Danner Mountain 600 - Women's Review
Compare prices at 2 resellers Pros: Stylish, well-made, durable, water resistant
Cons: Lacked support, lacked breathability, not ideal for slick conditions
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Our Analysis and Test Results
We had a few issues with the overall comfort of the Danner Mountain 600. In other metrics, like durability, the boot did well against its competitors.
These all leather boots may look like a throwback, but underneath the aesthetic are all the features of a modern-day hiking boot. In general, we found these boots to be comfortable and quick to break in. The lacing system and tongue are bulky, though, and we had a hard time tightening the boots down enough to reduce movement of the foot. This is a warning to those with a low-volume foot, as it could be hard to get the Danners tight enough to be comfortable for long periods of time. Our lead tester has a very wide foot and ended up getting a hot spot in the toe box after a few hours in these boots in the initial days of testing. We felt like this was related to both the all-leather upper, which lacked breathability, and the difficulties we had tightening the boot. The toe box can be a source of pain for those with wide feet in any boot.
In terms of support, the Danner Mountain 600 did not wow us. Though the boots have a Vibram SPE midsole and a Vibram Fuga Outsole, we still felt pain underfoot after a few hours of hiking in these boots from lack of support. The boots did not seem to provide very much torsional rigidity, which added to the discomfort that we felt underfoot after a few hours on the trail.
In terms of ankle support, the Danner has a low-profile ankle that also allows for lots of flexibility. With a measured shaft height of 127 mm, the Danner Mountain 600s provide very little ankle stability.
The Mountain 600 weighs 2 pounds 1.6 ounces in a size 7.5. This places them among the lowest-ranked boots in terms of weight in this review. The design of this boot, with its thick leather upper and dense rubber in the outsole, makes it feel heavier than its actual weight. Similarly, boots with mesh uppers of comparable weights can feel much lighter, perhaps due to the weight distribution of the materials on the boot, with the lighter materials on the top of the foot and heavier ones at the bottom. And then there are boots that don't just feel lighter; theyare plain lighter.
Made with the popular Vibram MegaGrip sole, the Danner Mountain 600 are grippy on rock, but performed poorly in mud and wet conditions. We had trouble with the Danner boots' ability to hold traction on wet, muddy hills. Danner's tread pattern doesn't provide a ton of grip on this type of terrain. In wet conditions, even the stickiest Vibram soles won't dig in.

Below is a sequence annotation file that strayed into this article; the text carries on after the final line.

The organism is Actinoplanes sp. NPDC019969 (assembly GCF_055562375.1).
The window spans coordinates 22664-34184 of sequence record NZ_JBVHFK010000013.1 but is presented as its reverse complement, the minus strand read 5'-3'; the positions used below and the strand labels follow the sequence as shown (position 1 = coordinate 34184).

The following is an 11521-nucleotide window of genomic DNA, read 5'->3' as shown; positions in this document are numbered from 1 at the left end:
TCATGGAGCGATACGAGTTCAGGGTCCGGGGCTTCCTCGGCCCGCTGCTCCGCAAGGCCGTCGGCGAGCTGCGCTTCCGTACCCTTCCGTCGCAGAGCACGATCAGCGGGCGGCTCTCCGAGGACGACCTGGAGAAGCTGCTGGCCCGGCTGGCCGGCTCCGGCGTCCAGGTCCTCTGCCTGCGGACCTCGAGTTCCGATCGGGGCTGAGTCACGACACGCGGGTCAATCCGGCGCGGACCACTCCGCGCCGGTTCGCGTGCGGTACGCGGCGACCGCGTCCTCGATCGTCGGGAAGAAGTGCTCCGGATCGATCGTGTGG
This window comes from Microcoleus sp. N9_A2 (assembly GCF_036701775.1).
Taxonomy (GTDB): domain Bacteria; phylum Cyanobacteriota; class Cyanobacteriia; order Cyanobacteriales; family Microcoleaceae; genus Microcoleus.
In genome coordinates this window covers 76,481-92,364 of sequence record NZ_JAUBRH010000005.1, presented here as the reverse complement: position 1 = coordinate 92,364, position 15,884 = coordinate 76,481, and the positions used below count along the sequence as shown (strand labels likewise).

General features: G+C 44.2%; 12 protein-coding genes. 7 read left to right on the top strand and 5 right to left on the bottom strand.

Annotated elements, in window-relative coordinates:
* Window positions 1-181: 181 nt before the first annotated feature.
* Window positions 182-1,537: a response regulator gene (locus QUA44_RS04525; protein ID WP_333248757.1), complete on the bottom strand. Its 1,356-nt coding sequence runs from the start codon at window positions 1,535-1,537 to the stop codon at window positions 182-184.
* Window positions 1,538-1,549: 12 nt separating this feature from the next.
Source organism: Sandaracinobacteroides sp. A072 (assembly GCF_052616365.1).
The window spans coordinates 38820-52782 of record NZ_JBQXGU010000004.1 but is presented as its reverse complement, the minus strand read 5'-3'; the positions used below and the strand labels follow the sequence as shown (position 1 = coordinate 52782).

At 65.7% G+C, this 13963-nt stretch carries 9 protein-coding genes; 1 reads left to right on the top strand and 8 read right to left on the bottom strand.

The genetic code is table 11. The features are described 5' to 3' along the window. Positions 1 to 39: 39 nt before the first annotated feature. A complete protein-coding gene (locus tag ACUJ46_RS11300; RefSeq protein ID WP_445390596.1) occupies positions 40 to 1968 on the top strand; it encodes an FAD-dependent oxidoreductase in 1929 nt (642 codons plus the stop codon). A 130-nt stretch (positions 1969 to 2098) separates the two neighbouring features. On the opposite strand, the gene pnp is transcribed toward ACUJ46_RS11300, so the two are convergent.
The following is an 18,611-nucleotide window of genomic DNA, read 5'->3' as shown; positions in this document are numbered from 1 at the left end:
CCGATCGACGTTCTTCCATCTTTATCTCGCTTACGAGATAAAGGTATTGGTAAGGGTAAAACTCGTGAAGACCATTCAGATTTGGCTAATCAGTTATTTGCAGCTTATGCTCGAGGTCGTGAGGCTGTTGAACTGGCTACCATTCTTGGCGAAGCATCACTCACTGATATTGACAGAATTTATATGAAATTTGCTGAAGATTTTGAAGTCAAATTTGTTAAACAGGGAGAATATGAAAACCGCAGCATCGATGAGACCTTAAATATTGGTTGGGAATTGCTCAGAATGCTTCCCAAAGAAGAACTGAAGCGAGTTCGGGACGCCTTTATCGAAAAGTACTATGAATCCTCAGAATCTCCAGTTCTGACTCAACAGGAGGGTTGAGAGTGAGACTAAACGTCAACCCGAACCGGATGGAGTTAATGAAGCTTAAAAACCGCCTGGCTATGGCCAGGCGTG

Danner uses a waterproof coating, Danner Dry, to ensure these leather boots keep water out. For the most part, we found this to be true in mildly wet conditions. Puddles, light rain, or a missed rock on a creek crossing, and the boots shed water with ease. Full submersion or prolonged exposure to water did cause a bit of dampness to leak in. This is something that we have found to be common among most boots that claim to be waterproof.
For a boot company that has been making boots since 1932, Danner knows how to make footwear that is made to last. The Mountain 600 seems to be no exception. The leather uppers, heavy-duty eyelets, and Vibram soles make for a reliable, all-around shoe. Though they are simple in design, these boots should last a long time if used in moderately rugged situations.
The Danner Mountain 600 is a bit of an investment. This is on the upper end of the average price range of boots in this category; usually pairs range from $150 to $180 on average. Though they cost a fair amount, these boots are undeniably built to last, so in that way, they are a good investment. They are not the most versatile boot in the fleet, though, and they may not be the best option for hot weather or long distances, due to their lack of breathability and their weight.
The Danner Mountain 600 is a stylish and classic leather hiking boot. These boots seemed to run a little big, and thus we had a few issues with comfort and fit. These may be the type of boot that is best to try on in the store to ensure the correct sizing before buying them. That aside, we found many of the other features of the Mountain 600 to be impressive. The boots are durable and, for the most part, waterproof. The Vibram soles are fairly sticky, but the overall tread pattern did not provide a ton of traction on mud or scree. These boots are a good option for a work boot that also doubles as a hiking boot. If technical trails are what you seek, a different boot might be a better option.
— Jane Jackson